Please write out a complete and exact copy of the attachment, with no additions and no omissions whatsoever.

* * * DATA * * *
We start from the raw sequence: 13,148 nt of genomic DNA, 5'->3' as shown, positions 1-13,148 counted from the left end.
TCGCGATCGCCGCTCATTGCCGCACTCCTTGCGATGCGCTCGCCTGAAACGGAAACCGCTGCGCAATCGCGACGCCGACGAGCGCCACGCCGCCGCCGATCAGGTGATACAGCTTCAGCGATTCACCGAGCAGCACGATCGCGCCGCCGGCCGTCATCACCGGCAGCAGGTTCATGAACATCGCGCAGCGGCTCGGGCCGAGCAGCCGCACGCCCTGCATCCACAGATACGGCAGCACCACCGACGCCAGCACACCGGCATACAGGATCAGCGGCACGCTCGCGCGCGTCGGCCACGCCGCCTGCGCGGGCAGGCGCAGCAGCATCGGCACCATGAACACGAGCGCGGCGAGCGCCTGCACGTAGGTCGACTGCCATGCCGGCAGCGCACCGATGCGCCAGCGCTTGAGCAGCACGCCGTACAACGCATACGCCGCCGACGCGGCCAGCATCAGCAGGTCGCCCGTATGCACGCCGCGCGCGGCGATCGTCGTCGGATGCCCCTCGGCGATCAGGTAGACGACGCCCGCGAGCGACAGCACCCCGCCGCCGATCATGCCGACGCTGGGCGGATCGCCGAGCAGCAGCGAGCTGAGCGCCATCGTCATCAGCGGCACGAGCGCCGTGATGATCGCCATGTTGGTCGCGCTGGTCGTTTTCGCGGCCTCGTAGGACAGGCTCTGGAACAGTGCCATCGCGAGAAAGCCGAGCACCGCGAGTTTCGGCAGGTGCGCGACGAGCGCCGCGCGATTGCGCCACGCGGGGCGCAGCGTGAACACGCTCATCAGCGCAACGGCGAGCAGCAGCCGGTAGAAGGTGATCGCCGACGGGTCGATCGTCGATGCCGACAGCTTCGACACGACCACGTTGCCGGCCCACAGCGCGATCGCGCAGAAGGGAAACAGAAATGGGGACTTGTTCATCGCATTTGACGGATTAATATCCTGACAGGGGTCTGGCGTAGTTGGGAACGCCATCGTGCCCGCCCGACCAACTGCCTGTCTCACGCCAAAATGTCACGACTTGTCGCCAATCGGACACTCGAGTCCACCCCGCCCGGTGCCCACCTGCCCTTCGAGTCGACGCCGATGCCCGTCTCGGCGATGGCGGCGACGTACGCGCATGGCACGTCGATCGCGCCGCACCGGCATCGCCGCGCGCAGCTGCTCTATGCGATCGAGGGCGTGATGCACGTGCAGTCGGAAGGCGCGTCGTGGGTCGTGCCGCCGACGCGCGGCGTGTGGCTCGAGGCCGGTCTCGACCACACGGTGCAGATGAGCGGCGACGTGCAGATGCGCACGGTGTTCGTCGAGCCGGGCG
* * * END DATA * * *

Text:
We start from the raw sequence: 13,148 nt of genomic DNA, 5'->3' as shown, positions 1-13,148 counted from the left end.
TCGCGATCGCCGCTCATTGCCGCACTCCTTGCGATGCGCTCGCCTGAAACGGAAACCGCTGCGCAATCGCGACGCCGACGAGCGCCACGCCGCCGCCGATCAGGTGATACAGCTTCAGCGATTCACCGAGCAGCACGATCGCGCCGCCGGCCGTCATCACCGGCAGCAGGTTCATGAACATCGCGCAGCGGCTCGGGCCGAGCAGCCGCACGCCCTGCATCCACAGATACGGCAGCACCACCGACGCCAGCACACCGGCATACAGGATCAGCGGCACGCTCGCGCGCGTCGGCCACGCCGCCTGCGCGGGCAGGCGCAGCAGCATCGGCACCATGAACACGAGCGCGGCGAGCGCCTGCACGTAGGTCGACTGCCATGCCGGCAGCGCACCGATGCGCCAGCGCTTGAGCAGCACGCCGTACAACGCATACGCCGCCGACGCGGCCAGCATCAGCAGGTCGCCCGTATGCACGCCGCGCGCGGCGATCGTCGTCGGATGCCCCTCGGCGATCAGGTAGACGACGCCCGCGAGCGACAGCACCCCGCCGCCGATCATGCCGACGCTGGGCGGATCGCCGAGCAGCAGCGAGCTGAGCGCCATCGTCATCAGCGGCACGAGCGCCGTGATGATCGCCATGTTGGTCGCGCTGGTCGTTTTCGCGGCCTCGTAGGACAGGCTCTGGAACAGTGCCATCGCGAGAAAGCCGAGCACCGCGAGTTTCGGCAGGTGCGCGACGAGCGCCGCGCGATTGCGCCACGCGGGGCGCAGCGTGAACACGCTCATCAGCGCAACGGCGAGCAGCAGCCGGTAGAAGGTGATCGCCGACGGGTCGATCGTCGATGCCGACAGCTTCGACACGACCACGTTGCCGGCCCACAGCGCGATCGCGCAGAAGGGAAACAGAAATGGGGACTTGTTCATCGCATTTGACGGATTAATATCCTGACAGGGGTCTGGCGTAGTTGGGAACGCCATCGTGCCCGCCCGACCAACTGCCTGTCTCACGCCAAAATGTCACGACTTGTCGCCAATCGGACACTCGAGTCCACCCCGCCCGGTGCCCACCTGCCCTTCGAGTCGACGCCGATGCCCGTCTCGGCGATGGCGGCGACGTACGCGCATGGCACGTCGATCGCGCCGCACCGGCATCGCCGCGCGCAGCTGCTCTATGCGATCGAGGGCGTGATGCACGTGCAGTCGGAAGGCGCGTCGTGGGTCGTGCCGCCGACGCGCGGCGTGTGGCTCGAGGCCGGTCTCGACCACACGGTGCAGATGAGCGGCGACGTGCAGATGCGCACGGTGTTCGTCGAGCCGGGCG